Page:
Note from that link I posted earlier that the IE 8 SmartScreen Filter not only protects based on sites, but also files, so it's more like a combination of Immunization and the SDHelper resident. However, it's potentially far more responsive since it operates from a central database which can be updated much more quickly with a much broader and deeper database than the weekly updates Spybot S&D provides.
As you mentioned earlier, if they can be combined you can receive the protection of both, though there'll always be overhead and thus a performance hit, though it may not be noticeable in all cases. From my standpoint though, I believe that Microsoft will usually provide most of the same protection, so I'd be creating a lot of duplication and overhead for very little return. Of course, this isn't true for any older operating systems like the Windows 2000 PC I have, so I'll still use all of the features there to compliment the Avast! AV and SpywareBlaster.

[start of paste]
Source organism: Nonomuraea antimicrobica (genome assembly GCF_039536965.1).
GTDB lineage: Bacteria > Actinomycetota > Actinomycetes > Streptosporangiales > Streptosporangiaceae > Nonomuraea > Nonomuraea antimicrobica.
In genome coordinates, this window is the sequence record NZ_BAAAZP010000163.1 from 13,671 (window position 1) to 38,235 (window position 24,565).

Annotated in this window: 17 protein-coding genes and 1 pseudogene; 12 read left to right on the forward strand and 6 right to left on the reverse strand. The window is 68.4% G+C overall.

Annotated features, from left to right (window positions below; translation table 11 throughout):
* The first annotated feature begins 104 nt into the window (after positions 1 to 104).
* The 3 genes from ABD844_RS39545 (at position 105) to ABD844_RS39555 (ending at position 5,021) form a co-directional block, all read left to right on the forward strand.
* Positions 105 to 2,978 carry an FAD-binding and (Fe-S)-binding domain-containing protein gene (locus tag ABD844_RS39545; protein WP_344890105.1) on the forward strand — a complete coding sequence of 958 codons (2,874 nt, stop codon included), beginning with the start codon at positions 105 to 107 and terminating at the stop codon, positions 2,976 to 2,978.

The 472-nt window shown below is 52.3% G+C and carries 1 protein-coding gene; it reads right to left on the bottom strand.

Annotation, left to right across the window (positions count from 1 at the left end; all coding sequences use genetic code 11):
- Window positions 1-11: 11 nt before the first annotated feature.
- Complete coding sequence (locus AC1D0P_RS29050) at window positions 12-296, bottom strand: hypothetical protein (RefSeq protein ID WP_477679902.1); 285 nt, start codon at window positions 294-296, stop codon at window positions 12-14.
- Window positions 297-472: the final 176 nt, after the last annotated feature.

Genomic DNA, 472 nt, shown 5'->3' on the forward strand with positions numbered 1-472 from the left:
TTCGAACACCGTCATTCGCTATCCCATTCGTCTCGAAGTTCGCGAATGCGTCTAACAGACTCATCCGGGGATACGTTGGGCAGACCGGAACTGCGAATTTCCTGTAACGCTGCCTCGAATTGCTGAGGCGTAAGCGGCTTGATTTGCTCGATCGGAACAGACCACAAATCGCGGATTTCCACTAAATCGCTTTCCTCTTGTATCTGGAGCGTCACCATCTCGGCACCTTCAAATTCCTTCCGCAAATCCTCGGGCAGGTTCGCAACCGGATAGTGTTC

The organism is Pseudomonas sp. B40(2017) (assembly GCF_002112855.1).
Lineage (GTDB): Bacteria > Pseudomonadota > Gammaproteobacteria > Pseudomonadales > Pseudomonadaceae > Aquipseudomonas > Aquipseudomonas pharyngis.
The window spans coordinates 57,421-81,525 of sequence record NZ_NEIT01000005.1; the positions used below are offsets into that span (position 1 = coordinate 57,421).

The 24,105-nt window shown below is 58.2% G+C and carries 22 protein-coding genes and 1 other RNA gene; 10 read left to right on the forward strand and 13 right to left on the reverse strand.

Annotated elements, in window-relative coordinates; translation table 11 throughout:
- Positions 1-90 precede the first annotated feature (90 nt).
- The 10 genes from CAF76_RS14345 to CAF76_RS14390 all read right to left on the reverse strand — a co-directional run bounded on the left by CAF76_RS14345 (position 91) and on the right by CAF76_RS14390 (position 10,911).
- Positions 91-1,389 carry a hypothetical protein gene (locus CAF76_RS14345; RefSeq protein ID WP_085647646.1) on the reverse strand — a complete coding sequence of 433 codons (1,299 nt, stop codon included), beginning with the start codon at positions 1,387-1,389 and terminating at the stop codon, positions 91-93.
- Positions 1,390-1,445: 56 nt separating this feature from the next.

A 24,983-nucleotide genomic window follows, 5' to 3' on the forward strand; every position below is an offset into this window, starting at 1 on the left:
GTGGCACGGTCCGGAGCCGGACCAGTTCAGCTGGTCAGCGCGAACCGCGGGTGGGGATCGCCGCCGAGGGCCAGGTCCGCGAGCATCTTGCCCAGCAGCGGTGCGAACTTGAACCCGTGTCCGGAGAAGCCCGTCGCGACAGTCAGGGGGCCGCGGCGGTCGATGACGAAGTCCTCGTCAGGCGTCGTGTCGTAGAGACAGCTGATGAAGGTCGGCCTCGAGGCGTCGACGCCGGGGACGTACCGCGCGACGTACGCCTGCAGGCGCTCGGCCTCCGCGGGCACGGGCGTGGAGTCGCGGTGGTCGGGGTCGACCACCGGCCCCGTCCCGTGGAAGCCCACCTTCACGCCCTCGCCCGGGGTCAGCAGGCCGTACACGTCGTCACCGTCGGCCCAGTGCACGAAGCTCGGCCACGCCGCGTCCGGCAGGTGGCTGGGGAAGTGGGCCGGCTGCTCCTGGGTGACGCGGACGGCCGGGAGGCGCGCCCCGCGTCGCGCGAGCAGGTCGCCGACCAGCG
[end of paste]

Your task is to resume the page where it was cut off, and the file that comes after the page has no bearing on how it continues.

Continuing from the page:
I think the biggest point here is that as malware has changed, so has the response from the security community including Microsoft itself. Though Spybot S&D is very configurable which allows reacting to this change, only technically minded users are able to fully understand the requirements of these changes. Thus if Team Spybot wants to support the less technical user they'll need to monitor these changes and react to them with the default tuning of their product, since that user base simply won't take the time to understand security products.
The other choice is simply to decide that the Spybot S&D product is a technical users tool, which has really always been true, and leave the configuration decisions up to the user or adminstrator. This is likely to reduce the numbers of users of the product, but this may be appropriate if they don't wish to 'dumb down' the product in an attempt to service the non-technical user.
I have no problem making these decisions myself, but I have over 30 years background in microprocessor based computers, networks and their security along with several years of assembly language programming experience. The confusion about this issue shown in this and other threads makes it quite clear that many don't have the patience and background to react to such issues in a logical (technical) manner. This has been a tough lesson for even Microsoft to learn as the last 10 years has shown quite clearly.